Further complications arise from the fact that CALGreen contains tiers of recommended “beyond code” regulations which may be adopted by local jurisdictions to move further toward “green buildings.” Often these incorporate additional features which have been evaluated by national or state rating checklists (such as LEED, a certification program administered by the nonprofit U.S. Green Building Council) but are not yet required by CALGreen. While local codes based on the CALGreen tiers may improve local communities, their lack of uniformity can also create confusion and inconsistency in implementing the code.

The Local Government Sustainable Energy Coalition voiced concerns about the challenges with implementing the CALGreen codes in 2010, and in 2012 the California Public Utilities Commission addressed the problem by approving funding for two regional groups to assist local governments. In the Bay Area, the Association of Bay Area Governments receives funding to administer the Bay Area Regional Energy Network. Known as BayREN for short, the program provides guidance, trainings, and networking for public agencies representing all nine counties in the region. It covers requirements for upgrading single-family buildings, constructing multi-family and nonresidential buildings, and enforcing codes and standards.

BayREN also coordinates policy feedback for the next CALGreen cycle. StopWaste’s Sullens, a member of the BayREN Codes and Standards subcommittee, explained how that process works. “When something is as complicated as the energy code, industry councils and peer networks come up with some of the solutions and tools, like checklists, to enable compliance. Then the challenge is to get those solutions back to the state to incorporate into the code. That’s where BayREN can help.”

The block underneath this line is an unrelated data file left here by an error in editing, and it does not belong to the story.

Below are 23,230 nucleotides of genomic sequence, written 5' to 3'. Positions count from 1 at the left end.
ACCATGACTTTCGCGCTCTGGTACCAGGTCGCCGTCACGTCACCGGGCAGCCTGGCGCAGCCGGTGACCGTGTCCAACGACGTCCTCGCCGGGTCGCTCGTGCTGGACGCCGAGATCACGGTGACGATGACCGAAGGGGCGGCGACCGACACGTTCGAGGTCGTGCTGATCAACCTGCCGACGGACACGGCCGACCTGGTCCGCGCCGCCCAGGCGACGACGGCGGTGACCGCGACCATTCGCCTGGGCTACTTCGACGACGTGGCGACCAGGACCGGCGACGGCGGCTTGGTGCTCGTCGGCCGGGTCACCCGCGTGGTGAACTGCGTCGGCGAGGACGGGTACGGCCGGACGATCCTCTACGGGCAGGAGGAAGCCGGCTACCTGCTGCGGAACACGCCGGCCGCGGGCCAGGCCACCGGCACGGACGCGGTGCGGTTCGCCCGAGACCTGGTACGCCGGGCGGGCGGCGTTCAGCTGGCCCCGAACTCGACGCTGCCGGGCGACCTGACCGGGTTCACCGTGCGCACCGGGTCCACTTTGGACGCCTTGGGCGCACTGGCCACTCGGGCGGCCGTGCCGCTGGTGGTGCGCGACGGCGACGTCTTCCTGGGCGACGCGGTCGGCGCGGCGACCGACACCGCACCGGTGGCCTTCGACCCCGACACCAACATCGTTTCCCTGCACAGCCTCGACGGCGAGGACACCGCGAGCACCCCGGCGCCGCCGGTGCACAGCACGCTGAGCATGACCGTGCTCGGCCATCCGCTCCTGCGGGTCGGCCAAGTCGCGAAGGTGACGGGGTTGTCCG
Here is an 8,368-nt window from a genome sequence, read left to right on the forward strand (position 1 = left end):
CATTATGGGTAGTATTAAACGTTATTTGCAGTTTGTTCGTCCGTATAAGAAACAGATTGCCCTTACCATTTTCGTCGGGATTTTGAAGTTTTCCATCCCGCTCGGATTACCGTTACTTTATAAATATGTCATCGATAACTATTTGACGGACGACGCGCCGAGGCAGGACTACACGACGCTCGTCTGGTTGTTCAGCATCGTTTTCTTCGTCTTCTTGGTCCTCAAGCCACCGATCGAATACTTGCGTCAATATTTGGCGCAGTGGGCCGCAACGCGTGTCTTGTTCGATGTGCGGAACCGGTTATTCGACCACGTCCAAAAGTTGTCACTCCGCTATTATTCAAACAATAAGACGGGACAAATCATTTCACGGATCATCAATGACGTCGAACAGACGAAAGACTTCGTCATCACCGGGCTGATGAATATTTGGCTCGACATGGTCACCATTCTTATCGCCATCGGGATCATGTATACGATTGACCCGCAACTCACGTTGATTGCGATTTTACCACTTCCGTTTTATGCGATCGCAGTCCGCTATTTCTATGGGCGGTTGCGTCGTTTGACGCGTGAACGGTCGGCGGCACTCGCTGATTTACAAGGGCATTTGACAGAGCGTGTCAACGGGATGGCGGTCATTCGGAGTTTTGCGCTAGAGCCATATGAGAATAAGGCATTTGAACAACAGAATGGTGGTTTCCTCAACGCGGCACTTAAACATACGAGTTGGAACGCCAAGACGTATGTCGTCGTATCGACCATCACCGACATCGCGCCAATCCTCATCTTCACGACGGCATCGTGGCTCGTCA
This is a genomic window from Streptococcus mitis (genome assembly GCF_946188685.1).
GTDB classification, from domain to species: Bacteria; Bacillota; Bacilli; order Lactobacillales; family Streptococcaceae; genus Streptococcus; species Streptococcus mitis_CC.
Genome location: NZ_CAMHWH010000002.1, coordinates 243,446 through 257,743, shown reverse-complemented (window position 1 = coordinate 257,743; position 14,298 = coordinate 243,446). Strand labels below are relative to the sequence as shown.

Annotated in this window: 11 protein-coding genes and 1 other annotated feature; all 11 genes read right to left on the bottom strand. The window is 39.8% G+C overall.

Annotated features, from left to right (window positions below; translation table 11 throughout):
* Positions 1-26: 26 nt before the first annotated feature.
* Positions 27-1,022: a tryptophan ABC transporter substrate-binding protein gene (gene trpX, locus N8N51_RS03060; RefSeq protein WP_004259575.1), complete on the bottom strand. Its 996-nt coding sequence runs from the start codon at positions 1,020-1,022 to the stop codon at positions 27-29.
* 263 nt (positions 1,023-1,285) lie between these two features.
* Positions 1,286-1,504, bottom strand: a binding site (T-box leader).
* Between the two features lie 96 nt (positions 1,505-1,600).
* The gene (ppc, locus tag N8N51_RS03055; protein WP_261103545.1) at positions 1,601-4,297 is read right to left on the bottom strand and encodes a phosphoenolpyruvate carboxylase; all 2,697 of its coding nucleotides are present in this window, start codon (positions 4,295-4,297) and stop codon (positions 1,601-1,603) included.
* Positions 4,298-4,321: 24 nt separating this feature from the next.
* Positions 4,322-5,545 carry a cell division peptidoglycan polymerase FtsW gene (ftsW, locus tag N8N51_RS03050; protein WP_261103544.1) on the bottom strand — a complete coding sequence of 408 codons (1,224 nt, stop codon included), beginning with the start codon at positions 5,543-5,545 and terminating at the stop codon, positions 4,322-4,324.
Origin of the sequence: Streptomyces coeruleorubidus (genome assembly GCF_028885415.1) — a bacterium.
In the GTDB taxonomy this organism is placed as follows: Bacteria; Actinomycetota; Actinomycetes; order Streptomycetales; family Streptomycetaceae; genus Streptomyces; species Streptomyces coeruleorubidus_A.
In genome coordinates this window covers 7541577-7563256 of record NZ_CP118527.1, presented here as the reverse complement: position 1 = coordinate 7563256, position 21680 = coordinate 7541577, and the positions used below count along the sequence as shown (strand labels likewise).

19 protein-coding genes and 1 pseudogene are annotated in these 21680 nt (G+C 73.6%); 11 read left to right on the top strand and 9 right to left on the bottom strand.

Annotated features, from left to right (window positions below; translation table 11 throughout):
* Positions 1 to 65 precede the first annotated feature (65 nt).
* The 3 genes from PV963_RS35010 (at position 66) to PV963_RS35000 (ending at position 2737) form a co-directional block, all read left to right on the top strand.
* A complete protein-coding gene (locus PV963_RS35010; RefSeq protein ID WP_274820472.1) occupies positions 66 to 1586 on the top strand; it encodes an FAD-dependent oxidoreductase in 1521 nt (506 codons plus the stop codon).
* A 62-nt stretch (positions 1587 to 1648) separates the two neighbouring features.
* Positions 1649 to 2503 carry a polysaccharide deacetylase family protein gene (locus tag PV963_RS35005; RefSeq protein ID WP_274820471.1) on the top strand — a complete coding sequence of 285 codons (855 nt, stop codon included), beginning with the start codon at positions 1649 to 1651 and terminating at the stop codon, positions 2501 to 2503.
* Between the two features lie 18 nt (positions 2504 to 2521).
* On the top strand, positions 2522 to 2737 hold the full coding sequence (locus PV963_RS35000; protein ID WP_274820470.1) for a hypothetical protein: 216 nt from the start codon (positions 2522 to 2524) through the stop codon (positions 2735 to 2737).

Quarterly BayREN forums bring together local government policymakers and sustainability staff, building department staff, city planners, and energy consultants. The most recent forum in June covered the 2016 changes that will go into effect this January. Martin Bond, executive director of Berkeley-based Community Energy Services, had mixed news for attendees: “Compliance is still incredibly complex; however, flexibility has been added.” Fortunately, the BayREN team makes visits to local building departments to assist with compliance improvement.

CALGreen differs from other parts of the building codes in a key respect — the primary emphasis isn’t structural safety. “Green codes are different from [traditional] energy codes, for example,” said Sullens. “These aren’t things that have usually been done by officials like building inspectors and it’s taken some time for them to realize that [climate] is a health issue.” He added, “It’s the difference between acute health threats and chronic health issues, and making that connection that says ‘sick building syndrome is a serious issue’.” However, he feels that most Bay Area building departments have good environmental awareness and are supportive of the green building concept.

Green building codes help to address climate change, and there are multiple benefits to regional air quality from reductions in energy use. The Bay Area Air Quality Management District’s new Regional Climate Protection Strategy, included in the agency’s draft Clean Air Plan, commits it to assisting local jurisdictions in identifying barriers to more complete implementation of CALGreen. And toward that end, the 2015 U.S. Green Building Council report Green Codes for California put forth some recommendations, including more consistency in using tiers, model codes, and the kind of training and forums being provided by BayREN. Sullens, who helped author the report, noted that progress has already been made in the 2016 code and “generally, it’s on track” — but with constant changes, the recommendation for “continuous improvement” will be an important measure.

Leslie Stewart covers air quality and energy for the Monitor.